The school’s cook and assistant received goods fresh from local farmers, baked bread, and produced things like buttermilk and butter. Large quantities of fruit, such as peaches, were bought and canned before we had refrigeration, supermarkets, and even before Amy’s Ice Cream. Because the school had no refrigerators until 1930, ice was brought in from local icemen, one of whom was Mr. Zilker, of Zilker Park and Gardens.

There are those who will tell you that this school once had a famous visitor named Helen Keller. But there were others of local fame who were quite influential in our world. A local black leader named Norris Cuney Hare was unrelenting in his battle to create a place like ours, but for underprivileged black children. Despite never having been elected to any state position, this man almost single-handedly pushed through the Legislature the bill that would create the Institute for Deaf, Dumb and Blind colored youths on April 5, 1887. This institute remained open until 1943, when it combined with the state orphan home in Corsicana to create the Blind, Deaf and Orphan School in Austin, where Norris Cuney Hare’s daughter taught music and wrote about their lives.

In 1965, during the struggle for equality for all people, the Blind, Deaf and Orphan School disbanded and its teachers and pupils joined our current schools for the blind and deaf. It was from the Blind, Deaf, &Orphan School that TSBVI attained longtime administrator Matthew Caldwell, as well as other fine teachers and staff.

In the early 1980s, the students and staff of the TSB Deaf-Blind Annex became part of our main campus, abandoning the old Confederate Widows Home on 38th Street. Along with the students and staff, impaired students, including those with multiple disabilities.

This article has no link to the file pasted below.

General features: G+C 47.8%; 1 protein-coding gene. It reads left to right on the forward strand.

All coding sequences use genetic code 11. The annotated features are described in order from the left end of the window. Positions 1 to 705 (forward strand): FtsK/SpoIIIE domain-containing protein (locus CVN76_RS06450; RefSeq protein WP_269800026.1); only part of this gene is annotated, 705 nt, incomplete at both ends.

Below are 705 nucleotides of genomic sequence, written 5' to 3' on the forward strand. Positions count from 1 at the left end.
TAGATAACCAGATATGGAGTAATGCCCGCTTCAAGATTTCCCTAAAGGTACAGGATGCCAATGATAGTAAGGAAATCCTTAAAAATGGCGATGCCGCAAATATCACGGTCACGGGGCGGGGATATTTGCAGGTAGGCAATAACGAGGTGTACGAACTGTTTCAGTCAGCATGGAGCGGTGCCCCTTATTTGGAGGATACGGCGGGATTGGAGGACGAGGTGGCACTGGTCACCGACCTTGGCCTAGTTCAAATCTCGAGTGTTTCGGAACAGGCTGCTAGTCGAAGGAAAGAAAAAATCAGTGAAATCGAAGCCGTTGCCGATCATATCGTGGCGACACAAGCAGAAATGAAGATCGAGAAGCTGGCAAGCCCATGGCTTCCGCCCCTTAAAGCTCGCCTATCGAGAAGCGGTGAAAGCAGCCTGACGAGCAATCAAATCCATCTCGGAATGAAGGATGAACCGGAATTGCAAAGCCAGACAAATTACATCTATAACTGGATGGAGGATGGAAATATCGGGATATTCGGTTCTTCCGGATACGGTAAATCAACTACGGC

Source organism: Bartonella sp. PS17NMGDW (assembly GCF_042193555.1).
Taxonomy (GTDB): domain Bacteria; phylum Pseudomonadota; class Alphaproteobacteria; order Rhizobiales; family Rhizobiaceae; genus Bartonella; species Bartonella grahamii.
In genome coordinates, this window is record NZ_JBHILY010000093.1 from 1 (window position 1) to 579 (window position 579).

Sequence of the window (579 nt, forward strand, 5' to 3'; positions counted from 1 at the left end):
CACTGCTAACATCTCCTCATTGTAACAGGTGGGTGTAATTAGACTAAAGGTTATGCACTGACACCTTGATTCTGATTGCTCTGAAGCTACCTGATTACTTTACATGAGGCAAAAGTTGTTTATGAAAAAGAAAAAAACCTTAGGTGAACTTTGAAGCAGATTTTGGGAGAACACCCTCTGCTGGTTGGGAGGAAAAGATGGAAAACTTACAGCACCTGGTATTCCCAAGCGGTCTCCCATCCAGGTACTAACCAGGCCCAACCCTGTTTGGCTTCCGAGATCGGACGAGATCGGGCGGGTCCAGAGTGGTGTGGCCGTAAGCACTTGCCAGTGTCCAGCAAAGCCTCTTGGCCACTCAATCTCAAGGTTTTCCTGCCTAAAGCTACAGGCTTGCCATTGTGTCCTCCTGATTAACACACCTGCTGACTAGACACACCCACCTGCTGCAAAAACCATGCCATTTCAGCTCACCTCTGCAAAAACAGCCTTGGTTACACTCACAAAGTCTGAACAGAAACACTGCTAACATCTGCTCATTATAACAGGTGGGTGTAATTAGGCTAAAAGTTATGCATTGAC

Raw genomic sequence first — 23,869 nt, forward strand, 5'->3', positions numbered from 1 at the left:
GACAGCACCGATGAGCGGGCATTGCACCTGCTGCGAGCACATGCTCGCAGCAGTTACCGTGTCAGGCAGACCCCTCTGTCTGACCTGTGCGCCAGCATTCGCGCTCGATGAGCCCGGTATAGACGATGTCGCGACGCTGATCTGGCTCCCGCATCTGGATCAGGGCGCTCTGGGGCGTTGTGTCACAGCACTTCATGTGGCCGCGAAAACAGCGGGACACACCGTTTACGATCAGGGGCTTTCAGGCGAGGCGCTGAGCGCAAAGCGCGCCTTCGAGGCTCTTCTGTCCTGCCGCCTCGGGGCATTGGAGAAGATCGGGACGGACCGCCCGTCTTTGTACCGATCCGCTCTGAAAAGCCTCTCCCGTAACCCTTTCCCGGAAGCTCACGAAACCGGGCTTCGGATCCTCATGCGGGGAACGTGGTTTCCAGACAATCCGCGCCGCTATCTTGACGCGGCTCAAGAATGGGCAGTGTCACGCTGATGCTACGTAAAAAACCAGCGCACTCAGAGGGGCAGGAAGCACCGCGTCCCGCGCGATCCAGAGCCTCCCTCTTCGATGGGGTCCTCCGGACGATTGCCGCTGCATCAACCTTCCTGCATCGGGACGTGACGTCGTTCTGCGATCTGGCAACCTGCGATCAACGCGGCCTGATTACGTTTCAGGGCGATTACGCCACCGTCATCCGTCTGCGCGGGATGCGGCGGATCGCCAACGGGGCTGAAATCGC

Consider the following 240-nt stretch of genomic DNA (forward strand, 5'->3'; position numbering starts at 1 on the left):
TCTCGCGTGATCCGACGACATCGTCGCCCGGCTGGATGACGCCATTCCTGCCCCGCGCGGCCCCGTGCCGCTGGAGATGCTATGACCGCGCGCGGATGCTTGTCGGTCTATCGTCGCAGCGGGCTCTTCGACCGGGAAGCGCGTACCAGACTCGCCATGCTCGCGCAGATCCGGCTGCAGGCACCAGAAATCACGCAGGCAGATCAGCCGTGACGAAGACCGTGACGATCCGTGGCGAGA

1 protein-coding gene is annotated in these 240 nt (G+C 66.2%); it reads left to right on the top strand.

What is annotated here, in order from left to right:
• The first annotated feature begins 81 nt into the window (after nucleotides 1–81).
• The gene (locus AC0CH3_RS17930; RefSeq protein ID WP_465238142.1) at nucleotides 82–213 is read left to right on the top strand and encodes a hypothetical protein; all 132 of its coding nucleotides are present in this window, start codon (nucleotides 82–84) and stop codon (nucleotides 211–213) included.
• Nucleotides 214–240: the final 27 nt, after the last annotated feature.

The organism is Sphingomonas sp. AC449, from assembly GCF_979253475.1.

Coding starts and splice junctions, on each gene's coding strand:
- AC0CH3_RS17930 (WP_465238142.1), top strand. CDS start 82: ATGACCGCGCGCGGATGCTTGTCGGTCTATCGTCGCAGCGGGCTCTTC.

Because of the hard work of the staff through the years, and because we have had leaders with vision, TSBVI is now recognized as one of the top schools in the country. So we are not just celebrating the school’s history, but the future of every child that has passed and will ever pass through TSBVI. We are celebrating every person who has ever worked here including those that do right now. I think we are all worth celebrating and are all important to this school and to its ongoing history. So Happy Birthday, everyone! It’s time to celebrate.

by Linda Hagood, TSBVI Life Skills Department

Originally published in Summer 1992 edition of PS News published by Texas School for the Blind & Visually Impaired Outreach Programs.

Pictures are often used as a graphic form of communication (a map, a chart, etc.) for individuals who have adequate residual vision. Tactile symbols are concrete representations developed for individuals who are totally blind or function as if they were totally blind and who have a practical need for a graphic language system. The system described here has been developed by the instructional staff in the Life Skills Department at Texas School for the Blind and Visually Impaired in Austin Texas, and has been piloted with students in the program who are blind and deaf-blind. The tactile symbol system differs from the "textured communication symbols," described by Bailey (1992). It is standardized and linguistically-based. It also requires the individual using the symbols to have specific skills in the areas of communicative intent and symbolic development.

Tactile symbols can serve the same purposes as pictures. The background is coded by shape and texture to represent different meaning categories (see Chart 1). This helps the student and teachers organize the symbols by meaning categories. The shape and texture of the background give perceptual cues. For example the oval made of laminated plain poster board represents objects and the square made of needlepoint backing represents locations. Objects are glued to the background shape to represent specific vocabulary items. The symbols consist of small common objects or parts of objects mounted on these 2-3 inch backgrounds. Figure 1 shows examples of some tactile symbols. View the entire Directory to Standard Tactile Symbol List.